After Roe v. Wade, a Class Divide Between Abortion Haves and Havenots

The Supreme Court will almost certainly reverse Roe v. Wade, effectvely banning abortion on the federal level. Then it will become legal in liberal states and banned in right-wing ones. Then the class divide will reassert itself and the sturm and the drang will die down.

11 thoughts on “After Roe v. Wade, a Class Divide Between Abortion Haves and Havenots

  1. Then the class divide will reassert itself …

    «Class divide», Ted ? What «class divide» ?!! Surely you residents of that Shining City on a Hill (soon, if I understand aright, to be joined by those of Little England) are not divided by anything as crass and marxist as «class», but only by skin colour, ethnicity, religion, age, etc, etc – i e, by the legitimate dividing lines dans le meilleur des mondes possibles ?…


  2. I wonder if, after all these years, we aren’t all looking at it backward.
    In “Silence of the Lambs,” Lecter asks Starling to explain why Buffalo Bill kills. Starling says he kills women, and Lecter corrects her. “No,” he says. “That is incidental.”
    I don’t think the issue was ever “abortion.” The issue was controlling, abusing, and subordinating women.

    • That is sort of obvious. But in banning abortion on a class basis conservative authorities may be opening a considerable can of political worms, since their patriarchalism and sexism will now hook up with class war.

      • If we widen our view maybe people will organize (see my post below). I’m not sure if conditions get worse if that automatically means people will organize themselves since the politicians have ruled against the majority’s best interests.
        However, if abortion is banned, what will the Republicans have to fire up the base?

  3. proletarian
    1650s (n.) “member of the lowest class;” 1660s (adj.) “of the lowest class of people;” with -ian + Latin proletarius “citizen of the lowest class” (as an adjective, “relating to offspring”), in ancient Rome, propertyless people, exempted from taxes and military service, who served the state only by having children; from proles “offspring, progeny” (see prolific).

    Think about it. “people … who served the state only by having children; from proles “offspring, progeny”

    The wealthy see the lower economic classes as breeders, producers of the army of the desperate poor and unemployed who serve the purpose of driving wages down.

    And profits up.

    More desperately poor means more servants.

    More abortions means fewer people fighting for scraps, killing each other, and accepting lower wages.

    • When more Americans see the situation as you lay it out, the better. However, the rulers want us to stay mired in debating the morals of abortion, while taking away women’s autonomy through forced motherhood that is pretty much a reality now in places like Alabama, and Ohio, which is aspiring toward that. The latest issue of The Nation magazine is all about the latest reproductive rights struggles across the country. I urge people to donate to abortion access funds, if they are moved.

      • The wealthy bastards know how much more they can extract from those who are kept in the poor and precarious position of having a family with basic needs that can be barely met, or cut off entirely on a whim.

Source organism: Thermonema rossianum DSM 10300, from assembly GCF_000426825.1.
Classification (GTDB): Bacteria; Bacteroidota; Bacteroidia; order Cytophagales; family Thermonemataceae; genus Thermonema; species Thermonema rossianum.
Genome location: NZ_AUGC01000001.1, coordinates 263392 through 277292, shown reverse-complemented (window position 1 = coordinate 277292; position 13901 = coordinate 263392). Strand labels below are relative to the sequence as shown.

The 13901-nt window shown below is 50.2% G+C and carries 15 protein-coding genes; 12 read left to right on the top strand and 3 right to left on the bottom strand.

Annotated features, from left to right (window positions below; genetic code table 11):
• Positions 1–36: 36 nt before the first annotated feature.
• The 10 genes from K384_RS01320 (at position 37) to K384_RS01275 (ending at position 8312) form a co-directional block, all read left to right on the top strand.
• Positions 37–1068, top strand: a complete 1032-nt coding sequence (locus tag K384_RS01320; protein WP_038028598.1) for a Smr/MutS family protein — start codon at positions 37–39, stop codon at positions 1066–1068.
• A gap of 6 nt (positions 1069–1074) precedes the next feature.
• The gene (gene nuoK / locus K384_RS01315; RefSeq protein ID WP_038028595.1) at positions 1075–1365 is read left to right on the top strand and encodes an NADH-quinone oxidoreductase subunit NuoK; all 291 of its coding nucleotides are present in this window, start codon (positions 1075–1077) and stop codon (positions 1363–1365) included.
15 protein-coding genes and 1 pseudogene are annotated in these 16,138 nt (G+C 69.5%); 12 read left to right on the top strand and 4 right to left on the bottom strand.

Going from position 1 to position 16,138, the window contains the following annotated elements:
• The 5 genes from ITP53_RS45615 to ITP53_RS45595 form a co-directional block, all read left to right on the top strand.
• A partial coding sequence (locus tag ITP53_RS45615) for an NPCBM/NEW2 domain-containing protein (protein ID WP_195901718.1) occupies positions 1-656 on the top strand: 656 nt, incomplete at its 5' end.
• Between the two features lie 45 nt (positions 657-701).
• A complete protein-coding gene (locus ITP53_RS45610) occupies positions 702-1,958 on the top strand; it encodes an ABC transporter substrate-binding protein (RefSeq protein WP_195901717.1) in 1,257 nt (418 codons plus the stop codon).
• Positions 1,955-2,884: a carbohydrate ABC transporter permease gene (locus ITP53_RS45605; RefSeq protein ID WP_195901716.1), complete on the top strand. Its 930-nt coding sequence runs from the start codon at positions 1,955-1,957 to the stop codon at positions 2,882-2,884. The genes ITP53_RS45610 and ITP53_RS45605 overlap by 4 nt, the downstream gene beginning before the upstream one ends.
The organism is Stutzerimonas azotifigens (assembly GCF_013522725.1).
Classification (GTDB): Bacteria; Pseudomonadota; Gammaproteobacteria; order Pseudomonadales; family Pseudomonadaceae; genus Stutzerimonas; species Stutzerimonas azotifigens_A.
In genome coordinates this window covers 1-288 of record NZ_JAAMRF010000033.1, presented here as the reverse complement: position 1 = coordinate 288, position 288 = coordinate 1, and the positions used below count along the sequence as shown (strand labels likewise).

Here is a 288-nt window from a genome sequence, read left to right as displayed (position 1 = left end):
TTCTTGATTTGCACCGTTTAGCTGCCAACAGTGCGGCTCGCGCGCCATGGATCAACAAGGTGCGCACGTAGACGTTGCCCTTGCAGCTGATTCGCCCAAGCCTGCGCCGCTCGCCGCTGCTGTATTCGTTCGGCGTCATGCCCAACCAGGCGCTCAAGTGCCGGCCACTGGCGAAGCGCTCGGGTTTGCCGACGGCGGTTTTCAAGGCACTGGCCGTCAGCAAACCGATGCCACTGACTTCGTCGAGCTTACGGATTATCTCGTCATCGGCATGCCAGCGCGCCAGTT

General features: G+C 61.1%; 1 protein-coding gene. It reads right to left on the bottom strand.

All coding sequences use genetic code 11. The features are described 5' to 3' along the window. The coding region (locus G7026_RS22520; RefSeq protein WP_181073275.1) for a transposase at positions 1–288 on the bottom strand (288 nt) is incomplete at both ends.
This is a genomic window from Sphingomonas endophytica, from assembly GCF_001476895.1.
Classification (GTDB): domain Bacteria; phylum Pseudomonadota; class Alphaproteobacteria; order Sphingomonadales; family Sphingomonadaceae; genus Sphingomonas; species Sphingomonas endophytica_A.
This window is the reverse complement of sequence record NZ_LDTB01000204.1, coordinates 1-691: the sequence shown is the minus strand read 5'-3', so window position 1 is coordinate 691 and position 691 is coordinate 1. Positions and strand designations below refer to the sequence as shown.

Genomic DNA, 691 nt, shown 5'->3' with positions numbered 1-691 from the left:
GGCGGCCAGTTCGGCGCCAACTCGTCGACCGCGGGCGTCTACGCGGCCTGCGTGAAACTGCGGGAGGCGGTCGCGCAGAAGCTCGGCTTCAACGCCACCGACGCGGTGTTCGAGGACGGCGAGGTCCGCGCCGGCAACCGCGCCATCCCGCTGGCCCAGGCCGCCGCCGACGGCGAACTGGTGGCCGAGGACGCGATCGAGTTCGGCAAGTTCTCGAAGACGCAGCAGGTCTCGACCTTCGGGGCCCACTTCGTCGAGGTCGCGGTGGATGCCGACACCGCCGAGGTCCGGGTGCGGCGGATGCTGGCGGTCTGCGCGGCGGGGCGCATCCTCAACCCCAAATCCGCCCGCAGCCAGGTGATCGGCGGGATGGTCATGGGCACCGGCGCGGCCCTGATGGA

A desperate wage earner will tolerate much indignity when the income of their family is on the chopping block.

        The incidence of workplace violence began to increase when economic desperation proved too difficult to endure and its consequences became too severe during the Clinton presidency. See “Going Postal” by Mark Ames.

        But it is so declasse and fruitless to speak of such in the presence of the “temporarily disadvantaged millionaires” whose multitudes populate the typical gathering of American wage workers; better for the individual wage slave to discredit and disavow any hint of suspicion of him by his wealthy overseer.

        The claims of the immorality of abortion by the wealthy are made by those who have no sense of any morality but of its equivalence with wealth.

  4. in Jenny Brown’s “Birth Strike:The Hidden Fight Over Women’s Work”, she argues that the fight over reproductive rights and abortion is not just a religious or cultural or moral difference of opinion. These are really about control over human labor, the public good of supporting the next generation of citizens has been privatized to benefit a capitalist for-profit system designed to minimize labor costs to produce wealth for the top 10%.

  5. from page 147:
    “To get the things we need to make childbearing and childrearing fair, we will need to see that we’re not just making bad choices within a fundamentally sound system. It is not our individual failures to get an adequate job or relationship, the right kind of health insurance, or the right childcare arrangement; it is a systemic failure to provide the things that mothers and all parents need to carry out the necessary work of bearing and raising children. And it’s not a failure in the sense of an oversight: it is a carefully maintained economic arrangement in which a powerful class of rich people benefit from our work but do not contribute to it.”
    If we want to save access to birth control for all, we have to change the debate. We get nowhere with the current terms of debate.

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